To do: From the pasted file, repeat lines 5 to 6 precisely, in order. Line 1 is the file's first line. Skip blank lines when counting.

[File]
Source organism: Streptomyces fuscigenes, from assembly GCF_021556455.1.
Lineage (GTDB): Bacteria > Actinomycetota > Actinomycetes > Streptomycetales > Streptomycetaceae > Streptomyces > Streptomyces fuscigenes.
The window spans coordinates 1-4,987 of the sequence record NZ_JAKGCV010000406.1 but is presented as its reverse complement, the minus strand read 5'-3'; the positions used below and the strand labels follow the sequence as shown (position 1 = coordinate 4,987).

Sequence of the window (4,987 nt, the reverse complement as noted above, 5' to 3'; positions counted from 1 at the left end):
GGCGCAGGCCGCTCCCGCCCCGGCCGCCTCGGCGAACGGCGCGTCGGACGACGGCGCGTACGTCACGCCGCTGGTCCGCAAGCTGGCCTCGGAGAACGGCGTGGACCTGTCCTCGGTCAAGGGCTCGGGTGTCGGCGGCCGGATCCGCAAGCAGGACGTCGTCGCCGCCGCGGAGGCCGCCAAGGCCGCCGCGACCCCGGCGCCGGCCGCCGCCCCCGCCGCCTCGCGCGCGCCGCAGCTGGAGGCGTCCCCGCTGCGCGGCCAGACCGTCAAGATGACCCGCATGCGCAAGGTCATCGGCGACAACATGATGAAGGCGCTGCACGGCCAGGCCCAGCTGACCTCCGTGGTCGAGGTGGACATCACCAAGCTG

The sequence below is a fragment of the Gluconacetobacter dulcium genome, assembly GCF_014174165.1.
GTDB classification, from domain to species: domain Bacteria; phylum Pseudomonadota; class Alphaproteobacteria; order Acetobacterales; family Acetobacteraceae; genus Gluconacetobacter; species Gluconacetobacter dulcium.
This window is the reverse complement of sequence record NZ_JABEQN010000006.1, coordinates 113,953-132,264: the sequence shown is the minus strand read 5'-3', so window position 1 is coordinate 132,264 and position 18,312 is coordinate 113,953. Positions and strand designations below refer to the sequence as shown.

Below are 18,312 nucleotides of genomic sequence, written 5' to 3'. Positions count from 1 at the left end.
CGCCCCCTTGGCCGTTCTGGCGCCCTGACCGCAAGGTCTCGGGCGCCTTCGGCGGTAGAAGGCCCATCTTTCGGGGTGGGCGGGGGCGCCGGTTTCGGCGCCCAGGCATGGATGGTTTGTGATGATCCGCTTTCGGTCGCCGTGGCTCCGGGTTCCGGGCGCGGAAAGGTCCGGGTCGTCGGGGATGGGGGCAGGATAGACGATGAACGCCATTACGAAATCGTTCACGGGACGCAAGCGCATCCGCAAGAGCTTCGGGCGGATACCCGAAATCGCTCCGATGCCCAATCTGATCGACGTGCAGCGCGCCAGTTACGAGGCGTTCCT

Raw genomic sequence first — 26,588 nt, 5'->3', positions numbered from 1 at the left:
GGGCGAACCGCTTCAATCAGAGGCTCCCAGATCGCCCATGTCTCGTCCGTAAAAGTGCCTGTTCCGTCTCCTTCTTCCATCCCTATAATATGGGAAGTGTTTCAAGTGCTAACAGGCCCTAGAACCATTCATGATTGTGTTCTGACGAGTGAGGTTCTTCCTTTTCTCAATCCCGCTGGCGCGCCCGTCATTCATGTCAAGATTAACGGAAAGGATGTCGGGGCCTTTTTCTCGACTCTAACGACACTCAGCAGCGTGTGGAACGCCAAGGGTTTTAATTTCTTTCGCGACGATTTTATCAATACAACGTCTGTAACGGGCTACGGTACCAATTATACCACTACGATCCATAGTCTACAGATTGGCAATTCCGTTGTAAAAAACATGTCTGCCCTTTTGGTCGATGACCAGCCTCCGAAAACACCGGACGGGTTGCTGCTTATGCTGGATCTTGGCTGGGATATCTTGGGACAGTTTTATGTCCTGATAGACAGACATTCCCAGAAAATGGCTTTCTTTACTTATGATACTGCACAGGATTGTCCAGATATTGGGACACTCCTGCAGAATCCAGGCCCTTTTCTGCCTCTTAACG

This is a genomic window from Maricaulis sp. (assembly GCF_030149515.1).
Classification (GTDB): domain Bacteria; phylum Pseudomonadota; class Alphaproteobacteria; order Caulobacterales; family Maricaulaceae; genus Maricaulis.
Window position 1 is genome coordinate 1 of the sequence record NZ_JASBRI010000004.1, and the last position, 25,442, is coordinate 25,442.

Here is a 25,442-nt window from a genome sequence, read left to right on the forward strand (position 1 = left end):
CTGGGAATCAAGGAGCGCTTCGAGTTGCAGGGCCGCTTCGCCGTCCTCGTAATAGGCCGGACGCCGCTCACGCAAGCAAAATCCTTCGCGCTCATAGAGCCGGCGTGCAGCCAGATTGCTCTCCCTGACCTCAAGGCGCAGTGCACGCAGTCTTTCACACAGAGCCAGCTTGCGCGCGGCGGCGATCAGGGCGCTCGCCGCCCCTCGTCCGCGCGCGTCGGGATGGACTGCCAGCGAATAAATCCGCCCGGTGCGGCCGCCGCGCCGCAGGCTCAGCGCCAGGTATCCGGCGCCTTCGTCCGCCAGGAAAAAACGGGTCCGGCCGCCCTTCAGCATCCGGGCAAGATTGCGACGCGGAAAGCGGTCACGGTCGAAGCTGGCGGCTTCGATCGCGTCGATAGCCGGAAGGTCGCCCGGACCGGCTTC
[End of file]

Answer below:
GGCGCAGGCCGCTCCCGCCCCGGCCGCCTCGGCGAACGGCGCGTCGGACGACGGCGCGTACGTCACGCCGCTGGTCCGCAAGCTGGCCTCGGAGAACGGCGTGGACCTGTCCTCGGTCAAGGGCTCGGGTGTCGGCGGCCGGATCCGCAAGCAGGACGTCGTCGCCGCCGCGGAGGCCGCCAAGGCCGCCGCGACCCCGGCGCCGGCCGCCGCCCCCGCCGCCTCGCGCGCGCCGCAGCTGGAGGCGTCCCCGCTGCGCGGCCAGACCGTCAAGATGACCCGCATGCGCAAGGTCATCGGCGACAACATGATGAAGGCGCTGCACGGCCAGGCCCAGCTGACCTCCGTGGTCGAGGTGGACATCACCAAGCTG

The sequence below is a fragment of the Gluconacetobacter dulcium genome, assembly GCF_014174165.1.